We are teachers and students of the humanities and social sciences. We are concerned about the disparagement and undervaluing of our subjects of study: the science of people and society. Long-term systemic inequities in the support for science and higher education have recently escalated and threaten the further cultivation of the humanities and their transmission to the next generation.
On International Teachers‘ Day, we want to celebrate the gradual progress being made to remedy the situation of teachers in primary and secondary schools, but to remind the nation that universities have been forgotten. Teachers in university are teachers too. University-level cultivation of the humanities and social sciences is a prerequisite for working with these skills elsewhere: at other education levels, in cultural institutions, and in the government.
Protest is the last resort for us; we would rather devote our time to research, to teaching or studying, or raising our voices on other issues. However, the situation in many workplaces (marked by the departure of talented professionals, and the exhaustion of others; the need to find second or third jobs and the resulting fragmentation of attention needed; the inability to offer prospects to the younger generation, which we are largely losing) forces us to protest publicly. Academic senates, university unions, doctoral student initiatives and student associations are coming together in the preparation of protests.
What are we asking for?
For our teaching work, which includes independent research to advance the current state of research internationally, we are asking for a salary to at least equivalent the average salary in secondary schools. It is scandalous that the basic salary of university teachers in the humanities does not even reach the minimum decent wage.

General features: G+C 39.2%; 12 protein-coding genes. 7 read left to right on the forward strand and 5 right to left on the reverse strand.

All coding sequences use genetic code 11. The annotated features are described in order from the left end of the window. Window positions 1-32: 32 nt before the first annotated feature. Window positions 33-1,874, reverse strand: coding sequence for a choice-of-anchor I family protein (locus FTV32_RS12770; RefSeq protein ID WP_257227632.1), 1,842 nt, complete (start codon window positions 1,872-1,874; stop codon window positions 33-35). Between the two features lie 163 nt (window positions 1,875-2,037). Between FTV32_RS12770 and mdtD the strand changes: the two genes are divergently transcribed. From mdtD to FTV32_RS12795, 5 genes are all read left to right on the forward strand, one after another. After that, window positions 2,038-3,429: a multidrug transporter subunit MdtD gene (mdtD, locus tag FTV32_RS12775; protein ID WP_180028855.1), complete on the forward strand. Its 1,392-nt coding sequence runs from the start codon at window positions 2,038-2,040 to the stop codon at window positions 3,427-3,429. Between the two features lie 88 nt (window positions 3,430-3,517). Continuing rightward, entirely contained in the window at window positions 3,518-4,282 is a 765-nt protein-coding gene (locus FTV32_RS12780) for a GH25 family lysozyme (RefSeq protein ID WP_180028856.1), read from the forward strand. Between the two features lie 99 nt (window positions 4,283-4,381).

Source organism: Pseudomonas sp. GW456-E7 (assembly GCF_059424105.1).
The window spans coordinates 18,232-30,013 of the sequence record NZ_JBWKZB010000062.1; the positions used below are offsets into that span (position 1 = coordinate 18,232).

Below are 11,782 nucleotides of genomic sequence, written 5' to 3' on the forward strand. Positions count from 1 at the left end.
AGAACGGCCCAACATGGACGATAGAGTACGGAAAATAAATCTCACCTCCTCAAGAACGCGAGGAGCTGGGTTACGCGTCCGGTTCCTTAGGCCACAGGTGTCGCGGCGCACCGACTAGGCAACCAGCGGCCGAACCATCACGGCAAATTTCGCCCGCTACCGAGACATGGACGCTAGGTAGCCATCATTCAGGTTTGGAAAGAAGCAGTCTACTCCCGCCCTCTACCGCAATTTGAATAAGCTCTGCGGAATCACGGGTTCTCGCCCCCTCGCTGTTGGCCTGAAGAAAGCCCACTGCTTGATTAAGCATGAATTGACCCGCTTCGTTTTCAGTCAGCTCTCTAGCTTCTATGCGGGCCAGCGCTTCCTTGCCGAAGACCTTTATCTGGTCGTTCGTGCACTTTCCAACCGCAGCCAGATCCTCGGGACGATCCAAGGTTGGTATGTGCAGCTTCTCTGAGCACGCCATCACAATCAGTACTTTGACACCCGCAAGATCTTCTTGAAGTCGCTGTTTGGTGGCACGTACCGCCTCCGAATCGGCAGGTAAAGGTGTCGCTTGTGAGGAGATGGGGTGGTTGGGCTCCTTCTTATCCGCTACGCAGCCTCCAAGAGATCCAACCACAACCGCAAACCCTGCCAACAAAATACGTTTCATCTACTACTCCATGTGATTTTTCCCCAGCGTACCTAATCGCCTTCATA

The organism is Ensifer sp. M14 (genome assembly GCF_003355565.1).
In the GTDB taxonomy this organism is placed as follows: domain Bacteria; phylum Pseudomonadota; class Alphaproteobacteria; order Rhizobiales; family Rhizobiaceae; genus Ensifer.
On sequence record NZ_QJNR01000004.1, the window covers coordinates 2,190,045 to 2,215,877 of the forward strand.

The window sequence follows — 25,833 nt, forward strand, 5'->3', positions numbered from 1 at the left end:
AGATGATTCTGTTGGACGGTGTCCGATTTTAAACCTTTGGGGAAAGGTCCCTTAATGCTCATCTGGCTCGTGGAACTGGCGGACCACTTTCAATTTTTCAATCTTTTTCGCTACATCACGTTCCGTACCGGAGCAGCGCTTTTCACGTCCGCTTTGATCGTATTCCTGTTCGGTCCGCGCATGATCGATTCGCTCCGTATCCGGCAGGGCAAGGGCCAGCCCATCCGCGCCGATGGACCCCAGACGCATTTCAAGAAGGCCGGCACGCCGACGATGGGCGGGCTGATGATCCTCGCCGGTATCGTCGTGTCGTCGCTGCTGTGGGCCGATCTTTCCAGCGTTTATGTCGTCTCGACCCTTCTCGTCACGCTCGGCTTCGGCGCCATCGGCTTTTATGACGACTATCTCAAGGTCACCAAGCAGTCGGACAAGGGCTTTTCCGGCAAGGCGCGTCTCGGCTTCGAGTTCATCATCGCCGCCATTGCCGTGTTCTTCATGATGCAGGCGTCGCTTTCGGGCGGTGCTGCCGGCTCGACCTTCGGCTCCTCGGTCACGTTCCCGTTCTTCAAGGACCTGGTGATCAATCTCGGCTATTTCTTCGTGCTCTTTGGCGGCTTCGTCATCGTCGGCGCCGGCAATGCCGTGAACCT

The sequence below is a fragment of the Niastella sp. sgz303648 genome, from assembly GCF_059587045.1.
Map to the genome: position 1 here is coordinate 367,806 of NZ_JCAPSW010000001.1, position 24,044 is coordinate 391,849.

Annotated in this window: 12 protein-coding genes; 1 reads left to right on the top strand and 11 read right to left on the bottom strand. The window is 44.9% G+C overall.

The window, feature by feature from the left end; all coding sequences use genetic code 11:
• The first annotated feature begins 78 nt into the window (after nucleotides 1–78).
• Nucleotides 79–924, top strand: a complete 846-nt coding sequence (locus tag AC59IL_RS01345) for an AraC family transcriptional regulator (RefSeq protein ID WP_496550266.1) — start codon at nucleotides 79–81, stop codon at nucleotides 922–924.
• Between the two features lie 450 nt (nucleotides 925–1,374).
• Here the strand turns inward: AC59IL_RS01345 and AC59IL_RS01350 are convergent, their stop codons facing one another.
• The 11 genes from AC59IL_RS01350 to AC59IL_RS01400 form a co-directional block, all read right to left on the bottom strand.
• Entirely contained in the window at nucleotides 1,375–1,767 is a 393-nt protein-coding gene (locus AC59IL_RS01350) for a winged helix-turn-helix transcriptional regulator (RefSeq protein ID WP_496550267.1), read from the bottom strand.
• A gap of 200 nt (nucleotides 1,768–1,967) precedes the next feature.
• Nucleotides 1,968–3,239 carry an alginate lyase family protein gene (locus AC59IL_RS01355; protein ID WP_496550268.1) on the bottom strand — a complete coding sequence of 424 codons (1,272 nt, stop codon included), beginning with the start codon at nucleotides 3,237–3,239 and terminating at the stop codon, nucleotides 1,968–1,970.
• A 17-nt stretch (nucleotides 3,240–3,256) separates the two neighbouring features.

We call for the correction of the disparity between the various disciplines to be corrected as soon as possible, through the distribution of funds for salaries. We consider it unfair and unlawful for teachers in humanities faculties to receive on average half the salary of their colleagues in other faculties, at the same university for the same work. Our teaching work is just as demanding as theirs. The results of our scientific research are of at least the same quality and internationally recognised.
We support the demand made by the Czech Rectors Conference for a substantial increase in the total amount of funds for higher education so that the proportion of expenditure on higher education in relation to GDP is finally comparable to the average for OECD countries.
We support the demand of the Association of Deans of Faculties of Arts for a rescue grant designated for the humanities and related social sciences, which would provide immediate help in their current dire financial situation and would be a necessary first step before a systemic solution.
We call for a dramatic improvement in the current undignified financial situation of PhD students,As the future of our disciplines depends on their talent and research, uninterrupted by concerns for basic financial survival.